A roundup of what dealers, journalists and others are saying about the redesigned 2015 Ford Mustang:
"The Mustang isn't anywhere near Ford's best-seller -- Ford sells more pickups in a week than it does Mustangs in a month. But Ford says the Mustang has the highest name recognition and highest favorable opinion of any car in its lineup. And car companies count on beautiful sports cars to cast a glow over the rest of their offerings. As for sales, Ford will be happy if Mustang can become the top selling pony car in the U.S. The Chevrolet Camaro, which followed the Mustang to market in 1966 and was last redesigned in 2009, has outsold the Mustang for the last three years and is on track to do it again this year. The Mustang's first full redesign since 2005 presented Ford with a tough task: Update and freshen an icon without alienating its passionate fans. More than 9 million Mustangs have been sold since 1964, and the car has hundreds of fan clubs, including one solely for owners of yellow Mustangs. The result is a new car with plenty of cues from the old. The long hood and sloping fastback are still there, as is the trapezoid-shaped grille with the Mustang logo from the original. But the new car sits lower and wider, and the roof tapers dramatically in the front and back. The signature rounded headlights are smaller and sit back under a fierce, chiseled brow, while the traditional three-bar taillights are now three-dimensional and tucked beneath the rear deck lid."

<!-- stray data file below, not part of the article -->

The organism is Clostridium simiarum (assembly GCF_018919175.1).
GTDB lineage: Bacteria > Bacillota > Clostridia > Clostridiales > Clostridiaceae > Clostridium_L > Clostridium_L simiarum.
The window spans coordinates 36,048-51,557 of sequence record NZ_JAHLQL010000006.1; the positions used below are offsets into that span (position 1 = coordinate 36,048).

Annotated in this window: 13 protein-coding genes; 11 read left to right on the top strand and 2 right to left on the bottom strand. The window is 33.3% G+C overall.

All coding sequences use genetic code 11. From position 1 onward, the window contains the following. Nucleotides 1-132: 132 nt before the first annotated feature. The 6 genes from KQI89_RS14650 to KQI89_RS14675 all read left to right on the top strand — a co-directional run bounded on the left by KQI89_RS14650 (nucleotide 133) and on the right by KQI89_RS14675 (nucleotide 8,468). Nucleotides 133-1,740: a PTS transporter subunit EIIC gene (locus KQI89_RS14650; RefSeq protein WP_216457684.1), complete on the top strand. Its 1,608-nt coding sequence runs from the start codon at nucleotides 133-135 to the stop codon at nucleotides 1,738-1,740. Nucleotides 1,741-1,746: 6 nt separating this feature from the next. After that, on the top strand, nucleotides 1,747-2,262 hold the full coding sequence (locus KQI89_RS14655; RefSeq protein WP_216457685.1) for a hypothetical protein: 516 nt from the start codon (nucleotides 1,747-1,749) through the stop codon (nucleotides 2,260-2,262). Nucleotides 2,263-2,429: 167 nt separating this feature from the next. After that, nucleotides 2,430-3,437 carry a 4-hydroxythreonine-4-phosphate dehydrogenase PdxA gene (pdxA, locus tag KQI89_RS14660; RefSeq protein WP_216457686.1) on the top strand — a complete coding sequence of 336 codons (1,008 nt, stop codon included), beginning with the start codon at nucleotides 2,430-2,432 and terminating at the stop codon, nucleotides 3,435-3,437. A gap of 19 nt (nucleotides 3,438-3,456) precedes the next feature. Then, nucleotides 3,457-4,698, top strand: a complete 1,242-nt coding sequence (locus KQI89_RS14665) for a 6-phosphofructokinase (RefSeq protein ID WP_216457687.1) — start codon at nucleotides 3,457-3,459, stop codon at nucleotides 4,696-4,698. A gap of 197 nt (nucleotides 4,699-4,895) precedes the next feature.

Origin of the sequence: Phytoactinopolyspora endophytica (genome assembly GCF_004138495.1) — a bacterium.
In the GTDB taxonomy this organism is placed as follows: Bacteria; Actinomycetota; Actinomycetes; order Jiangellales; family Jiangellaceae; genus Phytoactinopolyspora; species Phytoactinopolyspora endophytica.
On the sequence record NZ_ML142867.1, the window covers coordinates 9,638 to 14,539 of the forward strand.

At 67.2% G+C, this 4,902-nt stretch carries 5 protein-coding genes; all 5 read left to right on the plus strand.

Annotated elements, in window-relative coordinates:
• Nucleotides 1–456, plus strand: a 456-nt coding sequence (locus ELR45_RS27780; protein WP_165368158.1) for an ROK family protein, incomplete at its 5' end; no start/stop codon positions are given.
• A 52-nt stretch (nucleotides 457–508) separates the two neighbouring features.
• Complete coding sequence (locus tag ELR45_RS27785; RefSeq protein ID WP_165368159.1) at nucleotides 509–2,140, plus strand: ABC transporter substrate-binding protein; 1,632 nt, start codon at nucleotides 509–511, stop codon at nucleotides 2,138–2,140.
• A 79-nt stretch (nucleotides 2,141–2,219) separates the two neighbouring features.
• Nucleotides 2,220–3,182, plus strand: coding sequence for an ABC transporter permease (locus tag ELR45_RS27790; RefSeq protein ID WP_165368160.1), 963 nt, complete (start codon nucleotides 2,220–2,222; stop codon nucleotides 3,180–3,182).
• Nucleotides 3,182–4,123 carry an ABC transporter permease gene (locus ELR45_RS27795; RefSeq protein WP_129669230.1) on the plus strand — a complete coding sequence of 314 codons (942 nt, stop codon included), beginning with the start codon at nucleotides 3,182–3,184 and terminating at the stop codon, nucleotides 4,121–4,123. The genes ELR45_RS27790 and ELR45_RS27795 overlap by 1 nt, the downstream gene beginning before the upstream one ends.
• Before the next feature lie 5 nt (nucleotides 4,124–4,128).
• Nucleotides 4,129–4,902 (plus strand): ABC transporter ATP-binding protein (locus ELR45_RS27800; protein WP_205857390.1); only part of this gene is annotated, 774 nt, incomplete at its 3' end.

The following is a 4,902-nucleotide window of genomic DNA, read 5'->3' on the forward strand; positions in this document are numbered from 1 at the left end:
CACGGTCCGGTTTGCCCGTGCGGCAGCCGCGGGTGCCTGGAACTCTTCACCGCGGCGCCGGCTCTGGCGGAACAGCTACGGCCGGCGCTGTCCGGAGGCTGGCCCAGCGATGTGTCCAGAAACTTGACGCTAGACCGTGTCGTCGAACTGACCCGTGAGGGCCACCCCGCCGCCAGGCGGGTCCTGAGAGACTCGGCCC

-- Dee-Ann Durbin, Associated Press
"Ford is well aware of how much is riding on the success of the new Mustang. What you see here is the culmination of years of research and development based on a symphony of factors affecting the new car. Perhaps the most pivotal of these factors is Ford's plan to take the new Mustang into global markets. That plan touches nearly every aspect of the new pony car, from the exterior styling and interior refinement to the powertrain and suspension. While the merits of the aesthetic changes are open for debate, there's no argument that nearly every change made to the mechanicals of the new car stand to make this a significantly more engaging vehicle to drive than its predecessor. Outside, the new Mustang has clearly been developed to fall closer in line with the rest of its Ford brethren while still retaining the 'vibe' that makes a Mustang a Mustang. Whether or not Ford has accomplished that is a largely subjective exercise. You either love the new look or you don't, and while it's no surprise that some people are slow to adapt to change, the initial reaction to the redesign may have been a little more divisive than what Ford's designers had hoped for."
-- Bradley Iger, windingroad.com